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China tries out preferred shares

2014-03-24 08:17 Global Times Web Editor: qindexing

China on Friday unveiled rules for a trial program allowing companies to sell preferred shares, offering a fresh funding channel that could boost market vitality amid the ongoing financial reforms, analysts said.

The China Securities Regulatory Commission (CSRC) said in a statement posted on its website that three kinds of companies will be allowed to issue preferred stocks: firms included in the Shanghai Stock Exchange (SSE) 50 A-Share Index; companies using preferred shares as a way to fund mergers and acquisitions; and companies seeking equity to finance a common stock buyback.

China's stock markets surged after the launch of the program, with the Shanghai Composite Index jumping 2.72 percent and the Shenzhen Component Index rising by 3.48 percent by close of trading Friday.

Preferred shares are considered less risky than common ones and offer higher returns than bonds. Holders of such shares have priority over common shares in allotment of corporate earnings and in asset distribution during liquidation, but they have limited rights in terms of corporate decision-making.

Zhao Xijun, deputy director of the Finance and Securities Research Institute at Renmin University of China, told the Global Times on Friday that issuance of preferred shares will be highly beneficial to the stock market if the pilot program turns out to be a success and can be rolled out to include more firms.

"Preferred share issuance will give companies fresh opportunities to seek capital and offer investors a product that is less risky than common shares and free from market volatility," Zhao said. "It is a vital step in China's construction of a complete securities market with diversified investment products."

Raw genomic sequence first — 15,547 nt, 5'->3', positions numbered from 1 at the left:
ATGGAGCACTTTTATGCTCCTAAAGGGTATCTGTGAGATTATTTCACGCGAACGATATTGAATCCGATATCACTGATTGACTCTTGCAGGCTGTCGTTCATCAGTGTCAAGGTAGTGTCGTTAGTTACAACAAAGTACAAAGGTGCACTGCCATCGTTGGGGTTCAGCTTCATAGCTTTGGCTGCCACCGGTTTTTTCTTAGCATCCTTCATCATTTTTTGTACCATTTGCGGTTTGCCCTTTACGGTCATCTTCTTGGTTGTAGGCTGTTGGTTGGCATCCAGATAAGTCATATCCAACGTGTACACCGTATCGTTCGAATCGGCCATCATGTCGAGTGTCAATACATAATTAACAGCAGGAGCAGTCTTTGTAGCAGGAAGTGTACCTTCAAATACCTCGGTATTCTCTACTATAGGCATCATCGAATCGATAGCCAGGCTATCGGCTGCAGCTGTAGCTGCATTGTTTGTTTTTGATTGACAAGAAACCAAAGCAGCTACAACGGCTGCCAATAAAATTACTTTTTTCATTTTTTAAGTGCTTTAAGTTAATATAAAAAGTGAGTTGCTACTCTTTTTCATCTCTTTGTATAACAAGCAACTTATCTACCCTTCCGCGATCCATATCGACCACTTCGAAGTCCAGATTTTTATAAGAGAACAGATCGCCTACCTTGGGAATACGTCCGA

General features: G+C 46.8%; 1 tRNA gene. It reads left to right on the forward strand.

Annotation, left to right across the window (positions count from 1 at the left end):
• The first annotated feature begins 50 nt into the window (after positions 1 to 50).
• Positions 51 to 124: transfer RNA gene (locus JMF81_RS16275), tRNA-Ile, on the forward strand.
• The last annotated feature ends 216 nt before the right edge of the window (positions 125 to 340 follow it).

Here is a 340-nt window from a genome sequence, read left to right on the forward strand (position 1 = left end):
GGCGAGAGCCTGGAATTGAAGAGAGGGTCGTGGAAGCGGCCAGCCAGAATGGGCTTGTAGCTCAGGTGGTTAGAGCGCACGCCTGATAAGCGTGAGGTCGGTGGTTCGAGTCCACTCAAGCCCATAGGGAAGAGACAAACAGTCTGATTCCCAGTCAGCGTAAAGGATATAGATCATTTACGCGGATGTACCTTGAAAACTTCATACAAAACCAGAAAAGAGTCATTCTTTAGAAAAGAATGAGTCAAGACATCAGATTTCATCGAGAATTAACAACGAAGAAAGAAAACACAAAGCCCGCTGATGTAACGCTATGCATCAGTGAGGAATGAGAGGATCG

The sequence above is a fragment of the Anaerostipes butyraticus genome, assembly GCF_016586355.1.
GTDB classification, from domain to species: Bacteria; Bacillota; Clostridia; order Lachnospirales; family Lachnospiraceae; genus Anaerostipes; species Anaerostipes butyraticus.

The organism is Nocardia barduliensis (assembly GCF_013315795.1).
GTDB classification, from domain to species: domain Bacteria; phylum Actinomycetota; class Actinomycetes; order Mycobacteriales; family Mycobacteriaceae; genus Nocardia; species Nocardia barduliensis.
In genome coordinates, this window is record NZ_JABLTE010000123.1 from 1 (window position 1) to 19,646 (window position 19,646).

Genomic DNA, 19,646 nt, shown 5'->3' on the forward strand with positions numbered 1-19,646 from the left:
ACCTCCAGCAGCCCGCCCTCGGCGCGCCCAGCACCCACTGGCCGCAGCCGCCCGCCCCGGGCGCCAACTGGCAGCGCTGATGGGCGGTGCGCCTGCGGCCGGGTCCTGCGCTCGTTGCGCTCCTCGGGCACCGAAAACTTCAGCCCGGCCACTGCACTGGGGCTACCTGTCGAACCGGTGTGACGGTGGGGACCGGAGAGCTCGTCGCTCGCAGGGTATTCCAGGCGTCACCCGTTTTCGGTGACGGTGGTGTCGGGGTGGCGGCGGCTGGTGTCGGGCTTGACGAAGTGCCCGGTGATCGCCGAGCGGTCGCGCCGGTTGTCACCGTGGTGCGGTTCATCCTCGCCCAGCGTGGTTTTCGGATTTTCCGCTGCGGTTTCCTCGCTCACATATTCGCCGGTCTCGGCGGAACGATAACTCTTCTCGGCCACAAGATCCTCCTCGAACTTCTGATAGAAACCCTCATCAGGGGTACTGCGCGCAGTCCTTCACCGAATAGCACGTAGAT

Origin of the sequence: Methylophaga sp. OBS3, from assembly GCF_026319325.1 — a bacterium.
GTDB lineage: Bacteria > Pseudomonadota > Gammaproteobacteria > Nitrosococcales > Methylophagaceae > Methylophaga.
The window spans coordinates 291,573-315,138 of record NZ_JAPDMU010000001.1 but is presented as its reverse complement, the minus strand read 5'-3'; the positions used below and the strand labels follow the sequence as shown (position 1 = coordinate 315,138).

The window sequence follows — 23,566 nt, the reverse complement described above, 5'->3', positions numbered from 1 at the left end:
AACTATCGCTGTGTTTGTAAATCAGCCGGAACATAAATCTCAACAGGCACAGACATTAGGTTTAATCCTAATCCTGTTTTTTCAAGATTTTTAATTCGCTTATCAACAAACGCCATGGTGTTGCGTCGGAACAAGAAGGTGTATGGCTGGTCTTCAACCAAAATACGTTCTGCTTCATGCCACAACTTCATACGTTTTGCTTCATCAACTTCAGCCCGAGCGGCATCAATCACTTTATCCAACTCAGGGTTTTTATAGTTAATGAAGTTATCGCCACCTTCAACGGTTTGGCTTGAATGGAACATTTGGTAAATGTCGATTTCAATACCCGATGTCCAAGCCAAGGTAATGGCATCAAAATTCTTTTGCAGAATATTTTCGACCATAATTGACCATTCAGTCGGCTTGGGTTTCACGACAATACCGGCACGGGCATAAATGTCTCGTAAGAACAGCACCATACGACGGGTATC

Since preferred shares do not carry voting rights, they are an ideal financing tool for companies to raise new equity without diluting major shareholders' control of the business, Zhao noted.

Companies have faced difficulties in raising capital via issuing common shares, because of China's lethargic stock markets, Li Daxiao, director of research with Shenzhen-based Yingda Securities Co, told the Global Times on Friday.

The SSE 50 A-Share Index surged by 4.06 percent on Friday. It includes 10 of China's largest banks, which are seeking to raise funds in order to meet the country's tougher capital requirements.

Shares in half of the banks rose by more than 4 percent on Friday, with Shanghai Pudong Development Bank Co leading the surge by jumping 10 percent.

Preferred shares have existed in developed countries for decades. China lags behind such markets because its legal environment has only just reached a level of sufficient maturity for it to be safe to test such financing tools, Zhao said.

"Now the time is ripe for testing the issuance of preferred shares," he noted.

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